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Volume 10 Issue 1
May/June 2004

Stray Cats on the Open Prairie
One Cat's Story of Healing

The Dangers of Sugar

Body Composition Analysis
A Tool to Help Prevent Health Risks

Lotus Palm Thai Yoga Massage
Off-The-Table Bodywork

Basic Elements of Psychic Medium Readings

Editorial

Body Composition Analysis
A Tool to Help Prevent Health Risks

by Dr. Alana Barmby, ND
Dr. Alana Barmby, ND


The promotion of healthy eating habits is more important now than ever before. Scientific evidence has linked unhealthy eating practices to the onset of chronic diseases such as stroke, heart disease, diabetes, and obesity. The number of deaths attributed to obesity has doubled in the past fifteen years. Approximately 1 in 10 deaths of people aged 20 to 64 is linked to obesity; in Regina, 49 percent are classified as obese or overweight. The rates of obesity in Saskatchewan have increased 30 percent from 1995 to 2001. The common denominator in all these conditions is altered body composition.

Body composition refers to the amount of body fat a person has, relative to the amount of lean tissue (e.g. muscle and bone). Essentially, an unhealthy body composition is when you carry too much fat relative to lean muscle. As your body’s “fat to lean” ratio increases, your health risks also increase. Some of the conditions associated with an altered body composition include:

• heart disease
• back pain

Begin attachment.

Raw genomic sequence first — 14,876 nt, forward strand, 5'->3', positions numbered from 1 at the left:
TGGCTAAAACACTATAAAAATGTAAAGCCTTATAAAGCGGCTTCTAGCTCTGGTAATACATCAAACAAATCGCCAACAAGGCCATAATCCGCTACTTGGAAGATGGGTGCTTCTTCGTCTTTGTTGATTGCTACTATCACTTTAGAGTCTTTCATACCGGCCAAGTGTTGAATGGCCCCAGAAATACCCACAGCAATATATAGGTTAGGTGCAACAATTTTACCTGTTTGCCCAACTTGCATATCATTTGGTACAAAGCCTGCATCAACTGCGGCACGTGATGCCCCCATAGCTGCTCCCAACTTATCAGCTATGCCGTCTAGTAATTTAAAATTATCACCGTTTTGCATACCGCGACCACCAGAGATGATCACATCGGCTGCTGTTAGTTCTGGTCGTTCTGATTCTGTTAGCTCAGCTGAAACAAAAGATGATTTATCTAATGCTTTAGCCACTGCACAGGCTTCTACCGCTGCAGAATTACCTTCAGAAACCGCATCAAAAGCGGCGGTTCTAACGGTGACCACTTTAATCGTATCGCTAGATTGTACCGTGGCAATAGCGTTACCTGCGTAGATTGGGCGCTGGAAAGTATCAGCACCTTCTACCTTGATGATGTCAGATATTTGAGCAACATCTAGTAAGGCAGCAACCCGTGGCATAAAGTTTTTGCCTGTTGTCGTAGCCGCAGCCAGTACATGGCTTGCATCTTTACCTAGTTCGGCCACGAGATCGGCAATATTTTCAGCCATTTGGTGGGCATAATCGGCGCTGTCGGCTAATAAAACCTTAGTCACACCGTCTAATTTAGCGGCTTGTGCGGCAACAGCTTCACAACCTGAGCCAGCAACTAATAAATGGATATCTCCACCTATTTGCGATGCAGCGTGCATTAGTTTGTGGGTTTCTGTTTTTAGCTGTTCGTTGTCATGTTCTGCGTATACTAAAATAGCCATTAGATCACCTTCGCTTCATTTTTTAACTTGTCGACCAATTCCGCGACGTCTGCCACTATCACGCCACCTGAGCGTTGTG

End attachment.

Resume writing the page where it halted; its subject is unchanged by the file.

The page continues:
• stroke
• gallbladder disease (gallstones)
• high blood pressure
• kidney disorders
• high cholesterol
• osteoarthritis
• type II diabetes
• respiratory problems
• estrogen related problems
• sleep apnea
• certain cancers
• excess fatigue
• urinary incontinence
• depression

Identifying altered body composition is important in identifying health risks. This is what prevention is all about.

HOW DO WE MEASURE BODY COMPOSITION?

Altered body composition correlates to excess adipose (fat) tissue. Indeed, the term overweight and obesity are often used interchangeably with altered body composition. However, body weight alone is not a definitive assessment for altered body composition. Unfortunately, the bathroom scale cannot differentiate the mass of fat tissue from the mass of lean muscle.

The Canadian Guidelines for body weight assessment utilize the body mass index (BMI) and the waist circumference (WC). BMI is calculated by dividing one’s weight in kilograms by one’s height squared in metres. Individuals with a BMI of 25 to 29.9 are considered overweight, while individuals with a BMI of 30 or greater are considered obese. Both categories are associated with an increase in disease risk. Waist circumference greater than 40 cm in men and 35 cm in women correlates with abdominal fat and is an independent indicator of health risk.

One shortcoming of BMI and WC is the decreased accuracy in assessing body composition of people who are very short, very tall, competitive athletes, body builders, certain ethnic or racial groups, adults over the age of 65, and young adults who have not attained full growth. Another shortcoming is that it does not take frame size into account. The BMI is not a direct measure of body fat or lean tissue (muscle), and high levels of body fat are specifically linked to health risks.